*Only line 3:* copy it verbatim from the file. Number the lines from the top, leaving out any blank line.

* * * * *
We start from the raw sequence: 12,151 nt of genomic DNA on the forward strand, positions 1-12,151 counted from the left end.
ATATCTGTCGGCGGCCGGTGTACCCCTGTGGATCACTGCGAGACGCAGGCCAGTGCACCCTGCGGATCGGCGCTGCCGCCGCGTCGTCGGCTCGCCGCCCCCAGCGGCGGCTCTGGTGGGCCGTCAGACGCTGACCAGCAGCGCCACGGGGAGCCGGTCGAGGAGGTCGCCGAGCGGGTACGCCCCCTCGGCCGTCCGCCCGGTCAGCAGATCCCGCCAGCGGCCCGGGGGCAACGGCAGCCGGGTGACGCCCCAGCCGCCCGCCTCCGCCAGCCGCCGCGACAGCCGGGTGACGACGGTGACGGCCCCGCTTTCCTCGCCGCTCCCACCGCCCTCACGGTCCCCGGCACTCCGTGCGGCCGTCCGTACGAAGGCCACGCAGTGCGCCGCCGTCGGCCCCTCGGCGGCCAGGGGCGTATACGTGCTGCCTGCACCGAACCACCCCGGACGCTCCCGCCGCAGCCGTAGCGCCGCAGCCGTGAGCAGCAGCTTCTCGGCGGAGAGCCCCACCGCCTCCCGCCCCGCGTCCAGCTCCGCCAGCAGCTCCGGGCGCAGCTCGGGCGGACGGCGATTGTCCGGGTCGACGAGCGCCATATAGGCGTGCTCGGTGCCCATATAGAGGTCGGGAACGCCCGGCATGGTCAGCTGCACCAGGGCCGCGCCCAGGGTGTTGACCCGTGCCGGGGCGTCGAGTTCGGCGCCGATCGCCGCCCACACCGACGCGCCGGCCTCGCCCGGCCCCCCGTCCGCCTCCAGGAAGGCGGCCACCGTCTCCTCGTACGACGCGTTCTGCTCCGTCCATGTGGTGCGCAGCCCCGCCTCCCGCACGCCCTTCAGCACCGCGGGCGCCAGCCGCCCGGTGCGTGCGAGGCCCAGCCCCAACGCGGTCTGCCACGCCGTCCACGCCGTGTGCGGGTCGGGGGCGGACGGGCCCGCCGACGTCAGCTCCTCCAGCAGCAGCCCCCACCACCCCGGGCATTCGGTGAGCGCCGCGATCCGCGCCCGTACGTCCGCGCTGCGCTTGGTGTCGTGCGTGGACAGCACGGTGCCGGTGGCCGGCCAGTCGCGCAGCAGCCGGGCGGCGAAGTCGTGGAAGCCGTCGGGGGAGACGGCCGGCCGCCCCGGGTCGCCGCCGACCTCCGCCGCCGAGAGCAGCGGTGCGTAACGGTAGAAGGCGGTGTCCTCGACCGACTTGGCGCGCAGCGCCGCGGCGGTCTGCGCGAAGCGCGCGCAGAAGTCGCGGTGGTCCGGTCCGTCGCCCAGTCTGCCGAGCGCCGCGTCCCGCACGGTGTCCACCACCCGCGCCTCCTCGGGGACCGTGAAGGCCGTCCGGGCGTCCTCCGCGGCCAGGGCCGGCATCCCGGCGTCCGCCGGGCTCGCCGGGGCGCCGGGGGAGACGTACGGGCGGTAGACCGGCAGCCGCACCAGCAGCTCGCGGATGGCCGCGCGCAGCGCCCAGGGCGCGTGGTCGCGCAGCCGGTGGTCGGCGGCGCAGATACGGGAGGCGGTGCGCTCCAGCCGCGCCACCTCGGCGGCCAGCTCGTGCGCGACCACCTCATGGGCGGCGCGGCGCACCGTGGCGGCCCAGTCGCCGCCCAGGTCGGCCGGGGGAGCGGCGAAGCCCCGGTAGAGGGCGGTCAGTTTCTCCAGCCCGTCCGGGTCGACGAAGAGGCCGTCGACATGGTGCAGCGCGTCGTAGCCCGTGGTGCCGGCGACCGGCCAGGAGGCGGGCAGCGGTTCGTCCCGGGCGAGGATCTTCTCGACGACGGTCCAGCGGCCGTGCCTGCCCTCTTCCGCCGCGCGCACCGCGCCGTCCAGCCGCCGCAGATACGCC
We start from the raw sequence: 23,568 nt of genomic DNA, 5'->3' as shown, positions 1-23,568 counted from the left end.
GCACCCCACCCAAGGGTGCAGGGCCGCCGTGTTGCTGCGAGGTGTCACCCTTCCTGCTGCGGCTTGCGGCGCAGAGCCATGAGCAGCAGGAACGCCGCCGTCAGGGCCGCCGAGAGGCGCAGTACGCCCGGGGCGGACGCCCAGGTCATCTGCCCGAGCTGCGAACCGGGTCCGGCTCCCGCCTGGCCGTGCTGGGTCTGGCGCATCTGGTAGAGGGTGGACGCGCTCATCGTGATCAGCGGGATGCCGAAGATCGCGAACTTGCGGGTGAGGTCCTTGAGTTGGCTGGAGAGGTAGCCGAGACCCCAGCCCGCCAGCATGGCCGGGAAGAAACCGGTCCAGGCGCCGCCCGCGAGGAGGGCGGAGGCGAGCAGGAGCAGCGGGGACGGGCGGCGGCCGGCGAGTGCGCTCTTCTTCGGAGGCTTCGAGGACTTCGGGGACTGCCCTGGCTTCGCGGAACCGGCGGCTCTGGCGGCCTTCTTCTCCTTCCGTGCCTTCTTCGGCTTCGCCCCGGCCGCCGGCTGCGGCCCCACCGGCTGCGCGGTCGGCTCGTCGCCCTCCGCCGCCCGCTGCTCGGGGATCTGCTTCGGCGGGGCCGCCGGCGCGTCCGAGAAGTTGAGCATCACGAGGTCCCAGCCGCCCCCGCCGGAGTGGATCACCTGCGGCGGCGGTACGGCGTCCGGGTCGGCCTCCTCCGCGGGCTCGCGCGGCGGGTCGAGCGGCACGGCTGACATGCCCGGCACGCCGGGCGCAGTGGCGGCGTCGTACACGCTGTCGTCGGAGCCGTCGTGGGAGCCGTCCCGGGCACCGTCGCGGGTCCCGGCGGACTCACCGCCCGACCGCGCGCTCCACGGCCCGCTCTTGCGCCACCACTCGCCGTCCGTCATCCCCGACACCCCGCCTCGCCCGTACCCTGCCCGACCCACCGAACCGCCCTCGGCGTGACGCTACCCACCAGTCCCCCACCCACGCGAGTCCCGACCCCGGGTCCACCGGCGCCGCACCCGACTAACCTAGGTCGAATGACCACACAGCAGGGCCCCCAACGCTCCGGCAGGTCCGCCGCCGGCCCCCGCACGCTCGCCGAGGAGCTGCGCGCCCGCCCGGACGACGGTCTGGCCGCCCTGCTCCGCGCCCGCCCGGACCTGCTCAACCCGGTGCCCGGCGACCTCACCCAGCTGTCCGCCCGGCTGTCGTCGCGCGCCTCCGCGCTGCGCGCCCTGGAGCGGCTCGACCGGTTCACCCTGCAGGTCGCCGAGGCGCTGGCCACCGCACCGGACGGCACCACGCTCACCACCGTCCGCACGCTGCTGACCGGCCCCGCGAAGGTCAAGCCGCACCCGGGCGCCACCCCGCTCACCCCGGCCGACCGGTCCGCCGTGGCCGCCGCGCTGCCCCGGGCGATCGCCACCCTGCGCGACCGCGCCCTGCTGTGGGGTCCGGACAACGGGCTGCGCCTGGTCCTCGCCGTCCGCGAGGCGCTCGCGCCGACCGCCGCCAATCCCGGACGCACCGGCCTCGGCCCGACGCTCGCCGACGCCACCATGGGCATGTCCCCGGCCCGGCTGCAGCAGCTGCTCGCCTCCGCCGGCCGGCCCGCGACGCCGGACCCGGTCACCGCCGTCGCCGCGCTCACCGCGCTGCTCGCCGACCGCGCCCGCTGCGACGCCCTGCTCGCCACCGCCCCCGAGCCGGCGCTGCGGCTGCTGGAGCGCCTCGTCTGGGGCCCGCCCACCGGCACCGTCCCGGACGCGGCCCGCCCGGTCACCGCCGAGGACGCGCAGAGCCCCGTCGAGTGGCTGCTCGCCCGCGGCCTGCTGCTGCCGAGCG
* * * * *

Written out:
We start from the raw sequence: 23,568 nt of genomic DNA, 5'->3' as shown, positions 1-23,568 counted from the left end.